Te Kete Ipurangi Navigation:

Te Kete Ipurangi

Te Kete Ipurangi user options:

You are here:

Researching bacterial cultures and antibiotics

Levels: 6
NoS achievement aims: Understanding about science icon. Understanding about science
Contextual strands: Living world icon. Living world
Topic: Health


Some fungi secrete chemicals that inhibit the growth and reproduction of certain bacteria.

While researching the work of Alexander Fleming (1928), students will discuss the role of creativity and insight in scientific discovery. This can be compared with their own experience of experiments that give unexpected results.

What you need

  • Bacterial agar plates that have been inoculated, contaminated with fungi, and incubated. Ministry of Education safety guidelines should be followed (see activity resources below).
  • Alternatively, use photographs of bacterial cultures on agar plates, one with an antibiotic fungal colony.
  • Literature on the work of Alexander Fleming on antibiotics. Approach the National Library, Advice and Services through your school library. Inform them of the required reading level.

Note: Supporting activity resources are suggested below.


  • What are antibiotics? When are they used and how are they made?
  • What prompted Fleming to investigate these chemical substances in 1928?
  • What is our usual response when an experiment ‘goes wrong’, that is to say, gives unexpected results?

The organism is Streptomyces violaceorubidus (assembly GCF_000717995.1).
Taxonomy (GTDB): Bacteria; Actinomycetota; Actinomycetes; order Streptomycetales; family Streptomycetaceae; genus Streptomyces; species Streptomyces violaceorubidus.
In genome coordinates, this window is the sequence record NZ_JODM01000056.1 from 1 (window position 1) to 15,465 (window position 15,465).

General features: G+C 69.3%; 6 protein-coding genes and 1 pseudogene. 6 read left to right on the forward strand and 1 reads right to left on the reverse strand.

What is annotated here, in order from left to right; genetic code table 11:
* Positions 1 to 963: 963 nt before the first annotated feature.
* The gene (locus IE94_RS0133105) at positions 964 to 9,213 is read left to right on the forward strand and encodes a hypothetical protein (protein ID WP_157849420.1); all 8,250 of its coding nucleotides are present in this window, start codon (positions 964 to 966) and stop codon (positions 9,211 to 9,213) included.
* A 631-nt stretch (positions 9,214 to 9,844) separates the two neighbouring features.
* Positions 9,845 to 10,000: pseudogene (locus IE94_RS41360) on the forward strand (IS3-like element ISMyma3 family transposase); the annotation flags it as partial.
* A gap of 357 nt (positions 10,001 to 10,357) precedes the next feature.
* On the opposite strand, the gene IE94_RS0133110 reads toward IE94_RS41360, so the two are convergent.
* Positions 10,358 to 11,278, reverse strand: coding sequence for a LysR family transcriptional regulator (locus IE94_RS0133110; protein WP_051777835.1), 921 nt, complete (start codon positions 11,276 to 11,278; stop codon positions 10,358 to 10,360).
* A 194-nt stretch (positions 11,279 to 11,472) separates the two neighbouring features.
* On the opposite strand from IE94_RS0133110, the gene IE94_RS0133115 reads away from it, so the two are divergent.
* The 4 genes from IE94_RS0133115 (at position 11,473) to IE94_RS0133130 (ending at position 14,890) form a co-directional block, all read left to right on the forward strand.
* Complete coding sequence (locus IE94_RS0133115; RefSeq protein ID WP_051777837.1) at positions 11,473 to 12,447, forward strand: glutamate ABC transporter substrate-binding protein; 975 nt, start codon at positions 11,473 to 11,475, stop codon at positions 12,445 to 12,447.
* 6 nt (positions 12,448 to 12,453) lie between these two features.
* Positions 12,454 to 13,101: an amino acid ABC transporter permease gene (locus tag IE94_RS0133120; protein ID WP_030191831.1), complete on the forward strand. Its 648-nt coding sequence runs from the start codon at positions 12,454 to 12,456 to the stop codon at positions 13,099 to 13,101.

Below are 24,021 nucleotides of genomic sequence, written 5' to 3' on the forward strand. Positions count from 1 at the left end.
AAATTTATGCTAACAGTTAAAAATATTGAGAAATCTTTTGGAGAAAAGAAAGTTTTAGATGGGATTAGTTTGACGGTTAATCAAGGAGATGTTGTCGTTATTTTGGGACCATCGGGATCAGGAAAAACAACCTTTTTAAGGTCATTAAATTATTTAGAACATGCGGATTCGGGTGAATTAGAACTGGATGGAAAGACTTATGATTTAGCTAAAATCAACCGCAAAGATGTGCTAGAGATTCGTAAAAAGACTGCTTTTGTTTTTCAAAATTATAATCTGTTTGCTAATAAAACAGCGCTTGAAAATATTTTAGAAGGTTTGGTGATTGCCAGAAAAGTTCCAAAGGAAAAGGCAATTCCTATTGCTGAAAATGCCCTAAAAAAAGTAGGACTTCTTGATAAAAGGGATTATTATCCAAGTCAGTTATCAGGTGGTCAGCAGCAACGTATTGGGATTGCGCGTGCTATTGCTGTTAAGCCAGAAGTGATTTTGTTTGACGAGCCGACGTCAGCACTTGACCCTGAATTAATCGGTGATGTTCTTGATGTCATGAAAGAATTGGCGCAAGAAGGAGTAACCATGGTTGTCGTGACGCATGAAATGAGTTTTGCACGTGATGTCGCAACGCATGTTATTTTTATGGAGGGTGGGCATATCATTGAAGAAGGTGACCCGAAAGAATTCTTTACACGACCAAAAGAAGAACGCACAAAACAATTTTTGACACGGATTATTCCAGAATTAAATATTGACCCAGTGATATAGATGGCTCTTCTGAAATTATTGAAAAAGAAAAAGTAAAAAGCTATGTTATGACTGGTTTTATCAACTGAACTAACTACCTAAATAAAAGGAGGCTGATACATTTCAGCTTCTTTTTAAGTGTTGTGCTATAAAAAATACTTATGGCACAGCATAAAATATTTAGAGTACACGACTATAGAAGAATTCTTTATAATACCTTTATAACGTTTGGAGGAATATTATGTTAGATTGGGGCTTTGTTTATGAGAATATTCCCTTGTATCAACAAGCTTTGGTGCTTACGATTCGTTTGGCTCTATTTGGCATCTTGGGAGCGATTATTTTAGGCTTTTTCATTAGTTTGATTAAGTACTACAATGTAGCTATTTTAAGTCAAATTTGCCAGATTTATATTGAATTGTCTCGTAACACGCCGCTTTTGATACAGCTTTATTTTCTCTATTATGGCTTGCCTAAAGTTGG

1. In groups, give students access to the agar cultures (or photographs). If you give them sealed bacterial plates, provide the appropriate safety instructions.
  2. Discuss with them what is supposed to happen when we make pure cultures of bacteria and have them share their ideas about what the problem might be with the batch in front of them (or in the photographs).
  3. In groups, have them discuss what they would do if this were their own experiment and report back to the class.
  4. Introduce the name and a very brief biography of Alexander Fleming. Suggest he had a role in the discovery of antibiotics and pose the question, ‘What prompted Fleming to investigate these chemicals in 1928?’
  5. Have the class develop research focus questions related to Fleming’s work and plan a bibliographical search.
  6. Help the students, in groups, to use the library and Internet to obtain relevant information.
  7. Have each group report back to the class on what they believe triggered Fleming’s discovery of penicillin.


  • If Fleming did not set out to discover penicillin, what made him start the research?
  • What might have been the consequences for our generation if he had discarded the contaminated plate, as many had before?
  • Reflect on how you last dealt with an experiment that did not do what you expected it to do.
  • If it were possible to cultivate a creative, insightful researcher how would you suggest they be trained?

Activity resources

Ministry of Education (2000). Safety and Science: Revised Edition: A Guidance Manual for New Zealand Schools. Wellington: Learning Media.